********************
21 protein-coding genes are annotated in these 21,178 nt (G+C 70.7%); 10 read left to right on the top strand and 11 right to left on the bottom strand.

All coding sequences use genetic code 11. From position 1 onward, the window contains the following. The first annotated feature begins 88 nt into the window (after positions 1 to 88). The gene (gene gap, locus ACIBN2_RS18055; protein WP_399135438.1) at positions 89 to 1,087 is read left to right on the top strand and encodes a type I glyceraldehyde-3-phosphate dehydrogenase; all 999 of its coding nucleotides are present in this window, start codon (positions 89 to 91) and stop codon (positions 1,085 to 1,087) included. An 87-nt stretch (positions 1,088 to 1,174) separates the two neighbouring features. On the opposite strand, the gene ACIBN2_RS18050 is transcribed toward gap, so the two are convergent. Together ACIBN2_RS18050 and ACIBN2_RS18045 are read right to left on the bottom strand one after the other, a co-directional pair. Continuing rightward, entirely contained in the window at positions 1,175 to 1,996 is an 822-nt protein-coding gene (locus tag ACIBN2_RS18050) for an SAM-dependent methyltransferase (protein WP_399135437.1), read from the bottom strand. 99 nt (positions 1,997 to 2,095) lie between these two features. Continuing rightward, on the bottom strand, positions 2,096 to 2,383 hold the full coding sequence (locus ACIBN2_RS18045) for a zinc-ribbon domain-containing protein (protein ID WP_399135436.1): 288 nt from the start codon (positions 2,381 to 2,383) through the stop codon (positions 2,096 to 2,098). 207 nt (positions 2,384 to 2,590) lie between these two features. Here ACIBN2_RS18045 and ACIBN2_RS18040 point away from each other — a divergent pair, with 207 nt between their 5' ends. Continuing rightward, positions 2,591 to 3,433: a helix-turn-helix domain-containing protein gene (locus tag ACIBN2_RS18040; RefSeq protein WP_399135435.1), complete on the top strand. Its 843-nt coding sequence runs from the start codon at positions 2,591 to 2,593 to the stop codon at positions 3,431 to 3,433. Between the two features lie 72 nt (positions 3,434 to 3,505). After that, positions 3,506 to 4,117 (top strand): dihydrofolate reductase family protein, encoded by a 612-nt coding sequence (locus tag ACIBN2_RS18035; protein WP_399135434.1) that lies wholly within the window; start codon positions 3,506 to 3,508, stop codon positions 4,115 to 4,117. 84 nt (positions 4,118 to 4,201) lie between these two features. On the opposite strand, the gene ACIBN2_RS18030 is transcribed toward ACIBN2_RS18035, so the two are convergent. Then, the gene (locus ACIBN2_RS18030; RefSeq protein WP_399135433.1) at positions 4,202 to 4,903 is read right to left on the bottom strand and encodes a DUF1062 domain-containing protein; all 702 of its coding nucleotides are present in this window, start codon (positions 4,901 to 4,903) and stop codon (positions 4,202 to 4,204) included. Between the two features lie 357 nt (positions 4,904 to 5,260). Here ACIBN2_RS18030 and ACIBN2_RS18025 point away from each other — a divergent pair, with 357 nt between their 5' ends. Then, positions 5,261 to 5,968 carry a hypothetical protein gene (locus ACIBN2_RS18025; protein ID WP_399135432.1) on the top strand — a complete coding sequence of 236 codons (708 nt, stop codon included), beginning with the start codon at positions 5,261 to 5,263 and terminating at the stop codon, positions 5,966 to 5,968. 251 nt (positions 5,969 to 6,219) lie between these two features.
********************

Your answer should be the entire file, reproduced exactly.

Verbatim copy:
21 protein-coding genes are annotated in these 21,178 nt (G+C 70.7%); 10 read left to right on the top strand and 11 right to left on the bottom strand.

All coding sequences use genetic code 11. From position 1 onward, the window contains the following. The first annotated feature begins 88 nt into the window (after positions 1 to 88). The gene (gene gap, locus ACIBN2_RS18055; protein WP_399135438.1) at positions 89 to 1,087 is read left to right on the top strand and encodes a type I glyceraldehyde-3-phosphate dehydrogenase; all 999 of its coding nucleotides are present in this window, start codon (positions 89 to 91) and stop codon (positions 1,085 to 1,087) included. An 87-nt stretch (positions 1,088 to 1,174) separates the two neighbouring features. On the opposite strand, the gene ACIBN2_RS18050 is transcribed toward gap, so the two are convergent. Together ACIBN2_RS18050 and ACIBN2_RS18045 are read right to left on the bottom strand one after the other, a co-directional pair. Continuing rightward, entirely contained in the window at positions 1,175 to 1,996 is an 822-nt protein-coding gene (locus tag ACIBN2_RS18050) for an SAM-dependent methyltransferase (protein WP_399135437.1), read from the bottom strand. 99 nt (positions 1,997 to 2,095) lie between these two features. Continuing rightward, on the bottom strand, positions 2,096 to 2,383 hold the full coding sequence (locus ACIBN2_RS18045) for a zinc-ribbon domain-containing protein (protein ID WP_399135436.1): 288 nt from the start codon (positions 2,381 to 2,383) through the stop codon (positions 2,096 to 2,098). 207 nt (positions 2,384 to 2,590) lie between these two features. Here ACIBN2_RS18045 and ACIBN2_RS18040 point away from each other — a divergent pair, with 207 nt between their 5' ends. Continuing rightward, positions 2,591 to 3,433: a helix-turn-helix domain-containing protein gene (locus tag ACIBN2_RS18040; RefSeq protein WP_399135435.1), complete on the top strand. Its 843-nt coding sequence runs from the start codon at positions 2,591 to 2,593 to the stop codon at positions 3,431 to 3,433. Between the two features lie 72 nt (positions 3,434 to 3,505). After that, positions 3,506 to 4,117 (top strand): dihydrofolate reductase family protein, encoded by a 612-nt coding sequence (locus tag ACIBN2_RS18035; protein WP_399135434.1) that lies wholly within the window; start codon positions 3,506 to 3,508, stop codon positions 4,115 to 4,117. 84 nt (positions 4,118 to 4,201) lie between these two features. On the opposite strand, the gene ACIBN2_RS18030 is transcribed toward ACIBN2_RS18035, so the two are convergent. Then, the gene (locus ACIBN2_RS18030; RefSeq protein WP_399135433.1) at positions 4,202 to 4,903 is read right to left on the bottom strand and encodes a DUF1062 domain-containing protein; all 702 of its coding nucleotides are present in this window, start codon (positions 4,901 to 4,903) and stop codon (positions 4,202 to 4,204) included. Between the two features lie 357 nt (positions 4,904 to 5,260). Here ACIBN2_RS18030 and ACIBN2_RS18025 point away from each other — a divergent pair, with 357 nt between their 5' ends. Then, positions 5,261 to 5,968 carry a hypothetical protein gene (locus ACIBN2_RS18025; protein ID WP_399135432.1) on the top strand — a complete coding sequence of 236 codons (708 nt, stop codon included), beginning with the start codon at positions 5,261 to 5,263 and terminating at the stop codon, positions 5,966 to 5,968. 251 nt (positions 5,969 to 6,219) lie between these two features.